Truckee River snowpack much improved; still below average

Washoe Lake is full currently with a much healthier snowpack in the nearby Carson Range. Slide Mountain as viewed across Washoe Lake from Deadman Canyon in the State Park.

The greatly improved snowpack will improve runoff in the Truckee River and flows to Pyramid Lake this spring. The snow and rain in March did come too little and too late to push us to an average water year, however. How quickly drought conditions on the river will return depends on how rapidly the spring warms up and whether we get additional storms – never to be counted on – during the early spring. Precipitation since October 1 (the beginning of the water year) remains below normal, too, but better than the snowpack. Snow water in the end-of-season snowpack appears to be diminishing year after year, especially the lower elevation snowpack.

Washoe Lake is full currently with a much healthier snowpack in the nearby Carson Range. Slide Mountain as viewed across Washoe Lake from Deadman Canyon in the State Park.

Washoe Lake is full currently with a much healthier snowpack in the nearby Carson Range. (Slide Mountain as viewed across Washoe Lake from Deadman’s Canyon in the State Park.)

The Tahoe and Truckee River basin snowpack water content remains significantly better today than in February. Although the official water content gets counted on April 1, the numbers  won’t change too much. So for March 29, the median water equivalent in the snowpack stands at 78% in the Lake Tahoe basin and 83% in the Truckee River basin. However, total precipitation (rain and snow water equivalent) for this water year is better at  97% and 91% of normal. The Carson River basin has more water in the snowpack at 88% which matches the total precipitation percentage – 88%. Overall, the Carson River’s watershed is higher elevation than the Truckee River’s which may account for the precipitation tracking overall precipitation.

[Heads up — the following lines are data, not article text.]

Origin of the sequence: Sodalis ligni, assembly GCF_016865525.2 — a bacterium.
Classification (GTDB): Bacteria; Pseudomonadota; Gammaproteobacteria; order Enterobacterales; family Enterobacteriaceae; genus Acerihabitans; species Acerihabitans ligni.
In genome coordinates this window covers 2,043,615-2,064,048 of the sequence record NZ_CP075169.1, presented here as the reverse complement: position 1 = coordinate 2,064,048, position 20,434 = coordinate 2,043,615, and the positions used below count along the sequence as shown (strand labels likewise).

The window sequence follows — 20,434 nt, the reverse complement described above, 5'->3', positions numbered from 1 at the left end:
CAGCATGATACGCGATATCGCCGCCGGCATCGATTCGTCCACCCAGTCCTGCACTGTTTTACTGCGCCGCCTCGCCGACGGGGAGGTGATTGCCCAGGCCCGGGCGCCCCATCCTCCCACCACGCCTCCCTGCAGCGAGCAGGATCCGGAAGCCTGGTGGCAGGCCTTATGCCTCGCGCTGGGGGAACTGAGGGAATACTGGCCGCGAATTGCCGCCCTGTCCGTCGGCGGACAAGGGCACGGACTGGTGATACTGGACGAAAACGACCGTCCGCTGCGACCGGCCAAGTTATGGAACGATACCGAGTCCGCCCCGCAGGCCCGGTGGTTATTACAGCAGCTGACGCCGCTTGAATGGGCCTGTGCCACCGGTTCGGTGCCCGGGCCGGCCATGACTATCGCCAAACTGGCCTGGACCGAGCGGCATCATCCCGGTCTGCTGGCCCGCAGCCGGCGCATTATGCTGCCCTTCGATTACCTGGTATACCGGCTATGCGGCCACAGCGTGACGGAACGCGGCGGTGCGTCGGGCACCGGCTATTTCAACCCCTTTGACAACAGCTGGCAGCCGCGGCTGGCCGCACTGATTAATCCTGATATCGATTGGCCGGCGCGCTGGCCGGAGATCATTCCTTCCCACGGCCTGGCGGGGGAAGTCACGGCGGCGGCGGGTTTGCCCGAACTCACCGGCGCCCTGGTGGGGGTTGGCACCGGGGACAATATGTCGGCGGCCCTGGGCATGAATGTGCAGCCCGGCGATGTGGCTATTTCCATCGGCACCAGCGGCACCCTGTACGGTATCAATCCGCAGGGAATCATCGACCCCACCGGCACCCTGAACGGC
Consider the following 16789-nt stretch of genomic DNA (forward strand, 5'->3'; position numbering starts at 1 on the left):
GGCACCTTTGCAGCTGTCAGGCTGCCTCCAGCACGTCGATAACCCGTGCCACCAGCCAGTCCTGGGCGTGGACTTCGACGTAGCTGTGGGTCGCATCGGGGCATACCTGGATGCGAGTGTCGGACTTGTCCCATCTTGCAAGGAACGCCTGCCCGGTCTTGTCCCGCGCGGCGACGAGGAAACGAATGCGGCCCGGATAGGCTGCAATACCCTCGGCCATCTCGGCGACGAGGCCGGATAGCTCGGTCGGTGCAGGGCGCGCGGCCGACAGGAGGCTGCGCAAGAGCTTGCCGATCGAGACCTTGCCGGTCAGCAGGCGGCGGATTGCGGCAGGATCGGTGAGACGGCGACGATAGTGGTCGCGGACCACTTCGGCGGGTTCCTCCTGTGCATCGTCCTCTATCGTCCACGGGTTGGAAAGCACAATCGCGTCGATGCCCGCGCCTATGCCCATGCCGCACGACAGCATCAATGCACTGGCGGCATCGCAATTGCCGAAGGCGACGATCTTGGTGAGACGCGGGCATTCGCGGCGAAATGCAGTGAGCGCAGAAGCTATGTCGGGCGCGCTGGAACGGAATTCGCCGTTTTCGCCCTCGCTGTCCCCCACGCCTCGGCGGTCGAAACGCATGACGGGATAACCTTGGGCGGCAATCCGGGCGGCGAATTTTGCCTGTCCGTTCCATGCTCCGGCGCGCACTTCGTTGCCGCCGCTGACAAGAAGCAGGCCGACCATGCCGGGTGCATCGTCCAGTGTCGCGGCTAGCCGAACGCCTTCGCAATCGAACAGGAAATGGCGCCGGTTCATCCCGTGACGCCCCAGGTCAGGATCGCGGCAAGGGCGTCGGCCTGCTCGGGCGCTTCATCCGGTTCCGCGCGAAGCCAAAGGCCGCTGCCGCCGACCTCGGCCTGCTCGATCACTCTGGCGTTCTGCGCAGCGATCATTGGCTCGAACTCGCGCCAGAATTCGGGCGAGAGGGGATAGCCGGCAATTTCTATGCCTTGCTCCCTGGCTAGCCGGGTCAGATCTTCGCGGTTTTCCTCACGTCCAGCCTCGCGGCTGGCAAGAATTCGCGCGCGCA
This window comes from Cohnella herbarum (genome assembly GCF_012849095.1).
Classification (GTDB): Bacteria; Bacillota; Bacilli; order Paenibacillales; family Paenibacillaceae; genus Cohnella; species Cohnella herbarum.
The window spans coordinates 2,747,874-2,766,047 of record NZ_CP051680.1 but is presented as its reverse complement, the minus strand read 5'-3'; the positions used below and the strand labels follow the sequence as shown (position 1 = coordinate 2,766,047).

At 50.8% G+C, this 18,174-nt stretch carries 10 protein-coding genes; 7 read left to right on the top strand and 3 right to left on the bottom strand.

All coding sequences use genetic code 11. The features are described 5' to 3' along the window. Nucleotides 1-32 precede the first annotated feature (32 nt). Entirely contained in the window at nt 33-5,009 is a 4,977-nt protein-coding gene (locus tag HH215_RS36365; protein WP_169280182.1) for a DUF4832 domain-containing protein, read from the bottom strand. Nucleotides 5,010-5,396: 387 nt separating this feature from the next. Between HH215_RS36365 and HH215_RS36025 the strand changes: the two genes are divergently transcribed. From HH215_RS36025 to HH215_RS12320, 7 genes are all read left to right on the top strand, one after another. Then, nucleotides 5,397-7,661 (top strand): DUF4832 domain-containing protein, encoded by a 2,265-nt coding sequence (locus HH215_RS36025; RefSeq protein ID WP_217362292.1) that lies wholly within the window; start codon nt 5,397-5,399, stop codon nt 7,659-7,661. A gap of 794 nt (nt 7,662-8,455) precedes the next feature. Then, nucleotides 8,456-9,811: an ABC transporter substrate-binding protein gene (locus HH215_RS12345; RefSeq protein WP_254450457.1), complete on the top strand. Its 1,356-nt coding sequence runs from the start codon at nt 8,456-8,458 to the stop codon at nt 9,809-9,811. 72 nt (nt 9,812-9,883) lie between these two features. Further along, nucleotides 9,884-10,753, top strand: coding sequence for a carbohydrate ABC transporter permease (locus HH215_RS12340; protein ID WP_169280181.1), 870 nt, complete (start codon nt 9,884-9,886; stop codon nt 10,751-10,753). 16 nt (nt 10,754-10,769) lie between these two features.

Lake Tahoe stands at 6228.6 feet – just 6″ below its maximum legal elevation and 5.6 feet above its outlet rim. The Lake Tahoe dam controls flows out of Lake Tahoe into the Truckee River. The Lake will soon see an increase in runoff from the melting snowpack. How fast it rises will be based on flows into the Truckee River by the Federal Water Master’s office – the administrator of the Federal Court decree that governs water in the Truckee River for both California and Nevada – as well as the temperatures this spring that determine how quickly the snowpack melts.  In an average water year, Lake Tahoe sees a rise in elevation of about 3 feet over spring and early summer. Truckee River flows are running above the long-term average now at more than 2,000 cubic-feet-per-second (CFS) at Pyramid Lake.

Truckee River in Reno with flows at 2,000 CFS during the last weekend in March 2018.

Pyramid Lake may see a moderate rise if flows in the Truckee River remain high for most of the spring and diversions to the Newlands Project are small. As of February 28, 2018 Pyramid’s elevation was 3,802.37 feet elevation. Pyramid Lake’s historic elevation before the Newlands Project was built was 3,880 feet in elevation. Last year saw a significant rise in the Lake’s elevation – some 10 feet. With a less than stellar water year for 2017-18, however, Pyramid Lake’s elevation will most likely decline again. The highest elevation for Pyramid Lake in the last 25 years occurred in 1999 when it reached an elevation of 3,817 feet.

Water flows from Lake Tahoe into the Truckee River increased dramatically in the past 7 days. How long these flows from Tahoe last will be based, in part, on how rapidly the snow pack melts.

Flows from Lake Tahoe have jumped from 50 to 900 CFS in the last 7 days.

This entry was posted in Keep it flowing on by .

About Dennis Ghiglieri

My concern for the Truckee River grew over the years. It started with picking up trash and supporting better water quality. I helped create the "living river"plan with other citizens on the Community Flood Coalition; a plan to reduce flood impacts to infrastructure through river restoration and protection of the floodplain. I understand how critical the Truckee River is to the environment – and economy – of our entire region. I'm hoping that through these pages we can all understand our connection to the Truckee River and why we need to protect it.

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